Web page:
Stepping into the elevator sometimes disconnect the caller completely. This is because the metal box of the elevator causes the cell phone to stop transmitting radio signals. Elevator signal boosters have been suggested as the solution to the cell phone-elevator problem, involving poor cell reception.
A recent study, affiliated with UNIST has found a more convenient way to extend signal coverage in elevators, using a planar metasurface made of sinusoidal modulation inside a closed rectangular metallic ring placed over a dielectric substrate. This research has attracted the attention of many researchers as a new method for electromagnetically induced transparency (EIT), which allows radio waves to pass through metal.
Electromagnetically induced transparency (EIT) is an effect that allows a laser beam to propagate through an optically dense medium as if the medium were transparent. In general, radio waves cannot penetrate too far into the metal, as radio waves are affected by the phenomena of reflection and adsorption.
Although EIT allows certain wavelengths of light to pass through, it has been difficult to use EIT for communication through metal barriers. This is because EIT is a coherent interference phenomenon generally observed in a three-level atomic system, which often requires sophisticated experimental conditions, such as cryogenic temperatures and high intensity optical pump.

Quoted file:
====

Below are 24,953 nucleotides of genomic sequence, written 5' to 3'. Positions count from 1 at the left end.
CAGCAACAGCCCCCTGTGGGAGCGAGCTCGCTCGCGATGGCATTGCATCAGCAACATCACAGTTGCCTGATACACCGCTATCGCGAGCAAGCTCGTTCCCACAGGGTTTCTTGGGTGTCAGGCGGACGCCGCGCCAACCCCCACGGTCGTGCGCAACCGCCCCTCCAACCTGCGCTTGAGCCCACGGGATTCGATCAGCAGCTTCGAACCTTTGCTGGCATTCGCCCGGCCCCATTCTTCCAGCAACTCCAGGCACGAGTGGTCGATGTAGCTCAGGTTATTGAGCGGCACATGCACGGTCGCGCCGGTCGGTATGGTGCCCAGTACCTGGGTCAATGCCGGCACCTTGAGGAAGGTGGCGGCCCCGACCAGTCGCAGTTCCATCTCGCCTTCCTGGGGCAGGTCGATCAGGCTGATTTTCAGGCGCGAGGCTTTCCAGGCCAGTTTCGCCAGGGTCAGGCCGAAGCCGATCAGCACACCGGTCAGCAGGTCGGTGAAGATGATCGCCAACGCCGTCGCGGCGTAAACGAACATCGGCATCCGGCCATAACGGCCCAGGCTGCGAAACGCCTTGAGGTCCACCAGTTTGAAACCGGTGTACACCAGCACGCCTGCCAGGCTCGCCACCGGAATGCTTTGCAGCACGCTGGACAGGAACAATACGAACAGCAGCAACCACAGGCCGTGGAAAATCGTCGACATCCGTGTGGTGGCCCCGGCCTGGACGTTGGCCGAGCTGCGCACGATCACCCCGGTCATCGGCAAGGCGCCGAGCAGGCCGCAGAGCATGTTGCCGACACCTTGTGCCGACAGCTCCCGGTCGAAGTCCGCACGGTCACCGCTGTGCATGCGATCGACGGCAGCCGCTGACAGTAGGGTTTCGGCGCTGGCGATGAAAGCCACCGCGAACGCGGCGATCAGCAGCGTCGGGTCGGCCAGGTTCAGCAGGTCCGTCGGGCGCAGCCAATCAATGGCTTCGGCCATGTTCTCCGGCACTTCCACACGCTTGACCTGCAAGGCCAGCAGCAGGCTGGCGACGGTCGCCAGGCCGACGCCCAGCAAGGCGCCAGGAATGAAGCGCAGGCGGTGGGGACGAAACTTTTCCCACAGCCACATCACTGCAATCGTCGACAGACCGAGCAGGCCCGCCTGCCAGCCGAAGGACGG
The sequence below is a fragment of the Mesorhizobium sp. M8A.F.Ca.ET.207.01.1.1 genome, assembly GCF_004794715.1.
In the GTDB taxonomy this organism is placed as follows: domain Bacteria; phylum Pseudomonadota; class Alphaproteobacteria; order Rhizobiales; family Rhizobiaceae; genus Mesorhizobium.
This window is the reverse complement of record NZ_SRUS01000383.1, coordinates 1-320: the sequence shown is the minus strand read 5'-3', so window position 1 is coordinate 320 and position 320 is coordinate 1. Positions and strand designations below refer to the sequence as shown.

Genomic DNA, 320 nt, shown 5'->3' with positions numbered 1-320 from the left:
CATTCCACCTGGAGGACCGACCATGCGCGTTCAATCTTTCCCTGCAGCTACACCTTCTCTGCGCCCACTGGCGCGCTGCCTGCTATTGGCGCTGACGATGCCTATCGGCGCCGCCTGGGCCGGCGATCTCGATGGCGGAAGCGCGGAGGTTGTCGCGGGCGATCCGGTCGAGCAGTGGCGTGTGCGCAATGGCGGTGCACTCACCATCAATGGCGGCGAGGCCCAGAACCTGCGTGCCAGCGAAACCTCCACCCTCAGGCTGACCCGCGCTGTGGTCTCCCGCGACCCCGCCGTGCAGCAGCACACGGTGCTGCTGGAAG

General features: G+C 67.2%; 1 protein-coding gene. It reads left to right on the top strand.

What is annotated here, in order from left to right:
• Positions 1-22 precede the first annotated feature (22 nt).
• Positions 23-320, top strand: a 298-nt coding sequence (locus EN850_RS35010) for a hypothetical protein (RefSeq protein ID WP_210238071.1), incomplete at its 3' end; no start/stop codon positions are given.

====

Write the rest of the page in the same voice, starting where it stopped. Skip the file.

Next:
In the study, the research proposed a novel way to achieve electromagnetically induced transparency without the need for having sophisticated experimental conditions. In recent experiments they conducted, the team observed that certain wavelengths of light pass through metal using the proposed sinusoidal modulation inside the regular rectangular ring. Besides, by changing the size or arrangement of the pattern, they could also control the frequency range that passes through metal.
“This is the first time to succeed electromagnetically induced transparency, using the proposed sinusoidal modulated rectangular structure,” says Dr. Jagannath Malik, the first author of this study. “Our experiments demonstrated that radio wave energy is trapped in a regular pattern, and then passes through the metal.”
The proposed sinusoidal modulated rectangular structure traps radio waves for a certain period of time. This will allow enough energy to be collected and to pass through metals. The study also found that different wavelengths are perceived when changing the size and shape of the proposed structure.
“Such concept helps us to gain a better understanding of metamaterials, capable of transmitting radio waves with a pattern engraved on a substrate,” says Professor Bien. “Further studies on precise frequency range, according to the size and shape of the proposed sinusoidal pattern can be applied in various fields.”
The findings of this study have been published in the June issue of Applied Physics Letters (APL), the highest ranking journal in its field.
Jagannath Malik et al., “Electromagnetically induced transparency in sinusoidal modulated ring resonator”, Applied Physics Letters, (2018).